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Sep 23, 2010 | Joy McCarthy

What do all these ingredients have in common? They are nutrient-dense, created in nature as opposed to a food lab and promote health and healing of the body. The phrase that came to mind when I was making this recipe in my kitchen was "Let food be thy medicine," coined by Hippocrates. You'll see it's very fitting once you read this post.

Here are the health benefits of this delicious trio of vegetables:

Radishes (the "watermelon" variety is seen above)

Excellent source of vitamin C and a good source of calcium (the leaves contain six times the amount of C, so don't throw them out. Same goes for the beet greens).

A member of the cruciferous family of vegetables, the radish shares the same cancer-protective benefits as broccoli and cauliflower.

Sulfur-based chemicals in radishes increase the flow of bile, which helps maintain a healthy gallbladder and liver, as well as improving digestion overall.


In a study of patients with stomach cancer, beet juice was found to be a potent inhibitor of the formation of "nitrosamines," cancer-causing compounds found in smoke or cured meats.

Beet fibre has been shown to increase the level of antioxidant enzymes, specifically glutathione peroxidase and glutathione-S-transferase, also known as the superman of antioxidants. It also increases white blood cells, which are responsible for detecting and eliminating abnormal cells.

The pigment that gives beets their rich red colour, betacyanin, has powerful anti-cancer abilities and is protective against colon cancer.

Sweet Red Peppers

Studies show sweet peppers to be very protective for the eyes against cataracts, most likely due to their vitamin C content.

Sweet peppers aid in the prevention of blood clot formation and reduce the risk of heart attack and stroke due to specific substances including capsaicin, flavanoids and vitamin C.

They are have cholesterol lowering ability -- not quite as high as chilli peppers, but still notable.

This recipe is just bursting with a variety of purples and reds. Phytochemicals, which number in the thousands, are what provide these beautiful colours to the vegetables. More importantly, they play important roles in healing our body and scientists have only discovered a fraction of what these foods can do for us. New phytochemicals are discovered every single day! Pretty amazing, isn't it?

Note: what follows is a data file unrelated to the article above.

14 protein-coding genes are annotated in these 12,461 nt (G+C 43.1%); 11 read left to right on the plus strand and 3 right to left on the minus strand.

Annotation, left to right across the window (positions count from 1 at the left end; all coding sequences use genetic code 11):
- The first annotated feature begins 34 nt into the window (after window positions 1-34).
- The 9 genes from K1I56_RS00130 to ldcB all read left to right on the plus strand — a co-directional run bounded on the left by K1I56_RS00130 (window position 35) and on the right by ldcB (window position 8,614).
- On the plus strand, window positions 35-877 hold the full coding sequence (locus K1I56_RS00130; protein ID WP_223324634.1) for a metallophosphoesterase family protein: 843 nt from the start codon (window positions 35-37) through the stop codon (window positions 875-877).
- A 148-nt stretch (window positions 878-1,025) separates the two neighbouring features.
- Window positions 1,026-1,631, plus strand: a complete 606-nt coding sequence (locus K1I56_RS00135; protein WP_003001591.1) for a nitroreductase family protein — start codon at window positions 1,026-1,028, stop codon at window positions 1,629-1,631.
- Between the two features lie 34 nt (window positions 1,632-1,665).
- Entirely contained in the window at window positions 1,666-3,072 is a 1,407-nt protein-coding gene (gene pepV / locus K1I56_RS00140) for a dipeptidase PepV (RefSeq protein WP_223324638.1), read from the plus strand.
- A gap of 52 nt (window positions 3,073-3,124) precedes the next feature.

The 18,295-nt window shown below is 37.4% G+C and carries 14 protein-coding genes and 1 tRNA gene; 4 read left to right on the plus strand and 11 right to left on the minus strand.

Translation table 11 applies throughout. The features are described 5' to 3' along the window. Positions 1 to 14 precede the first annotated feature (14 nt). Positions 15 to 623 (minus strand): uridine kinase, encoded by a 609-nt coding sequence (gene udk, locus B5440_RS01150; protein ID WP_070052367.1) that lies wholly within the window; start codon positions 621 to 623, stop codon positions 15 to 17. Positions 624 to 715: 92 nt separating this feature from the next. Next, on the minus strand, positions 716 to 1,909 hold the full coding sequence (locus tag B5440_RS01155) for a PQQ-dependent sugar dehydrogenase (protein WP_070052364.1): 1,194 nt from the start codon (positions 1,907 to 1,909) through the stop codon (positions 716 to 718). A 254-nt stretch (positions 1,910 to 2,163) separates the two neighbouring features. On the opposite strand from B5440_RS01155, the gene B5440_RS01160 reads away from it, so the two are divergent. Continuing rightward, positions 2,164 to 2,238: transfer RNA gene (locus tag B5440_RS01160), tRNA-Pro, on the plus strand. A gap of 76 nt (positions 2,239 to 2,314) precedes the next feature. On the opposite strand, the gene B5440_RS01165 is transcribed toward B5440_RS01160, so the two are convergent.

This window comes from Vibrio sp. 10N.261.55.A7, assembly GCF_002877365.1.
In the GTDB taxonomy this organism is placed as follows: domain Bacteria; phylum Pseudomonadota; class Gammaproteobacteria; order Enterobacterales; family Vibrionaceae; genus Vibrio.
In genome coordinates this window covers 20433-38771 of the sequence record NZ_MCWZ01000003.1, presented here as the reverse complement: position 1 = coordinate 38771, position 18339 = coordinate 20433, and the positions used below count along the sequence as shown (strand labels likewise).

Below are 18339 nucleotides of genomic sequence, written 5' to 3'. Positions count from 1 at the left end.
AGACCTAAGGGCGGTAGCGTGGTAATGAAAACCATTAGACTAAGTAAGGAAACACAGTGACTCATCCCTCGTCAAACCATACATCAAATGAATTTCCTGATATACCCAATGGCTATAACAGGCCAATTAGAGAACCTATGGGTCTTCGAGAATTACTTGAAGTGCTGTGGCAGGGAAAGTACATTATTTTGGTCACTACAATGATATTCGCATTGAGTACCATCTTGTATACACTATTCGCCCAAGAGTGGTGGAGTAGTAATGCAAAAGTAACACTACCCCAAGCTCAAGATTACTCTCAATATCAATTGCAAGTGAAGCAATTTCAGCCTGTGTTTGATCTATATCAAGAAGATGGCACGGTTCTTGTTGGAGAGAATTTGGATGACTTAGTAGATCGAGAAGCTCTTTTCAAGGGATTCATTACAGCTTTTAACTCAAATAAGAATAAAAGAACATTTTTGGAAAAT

Local Beet, Sweet Red Pepper and Watermelon Radish Salad


5-6 small to medium sized organic beets, washed and cut into bite sized pieces

1 sweet pepper, slice or chop any size you wish

1 watermelon radish (You don't have to use this type, it was just so pretty! You can also use red radishes). Slice or chop any size

3 spoonfuls of pecans

2 tbsp parsley

A few handfuls of arugula

2 tbsp of extra-virgin olive oil (EVOO)

Freshly squeezed lemon

2 tbsp goat cheese (optional)


Place the beets in a baking dish and roast covered for 35-45 minutes at 350F or until fork tender. I usually make beets for dinner and then use the leftovers for this salad at lunch. Once the beets are cooled, combine them with the cut-up sweet pepper and watermelon radish. Mix in the parsley, drizzle with EVOO and squeeze as much lemon as you desire. Lastly, sprinkle some pecans (or whatever nuts you have on hand) and goat cheese. I put a handful of arugula into my salad bowl and placed the salad on top of it. Serves four as a side dish.

Real food is such a beautiful thing. Enjoy!

Sep 23, 2010 BY Joy McCarthy
Box Contents and Some Big News – Toronto, Sept. 5th | Organics Live   •   September 5, 2013

[…] Cauliflower Crust Pizza & Arugula Apple Almond Salad + Dessert Watermelon Radish and Beet Salad Zucchini Frittata […]


Kelly Davidson   •   March 16, 2017

Could you spinach instead of arugula?


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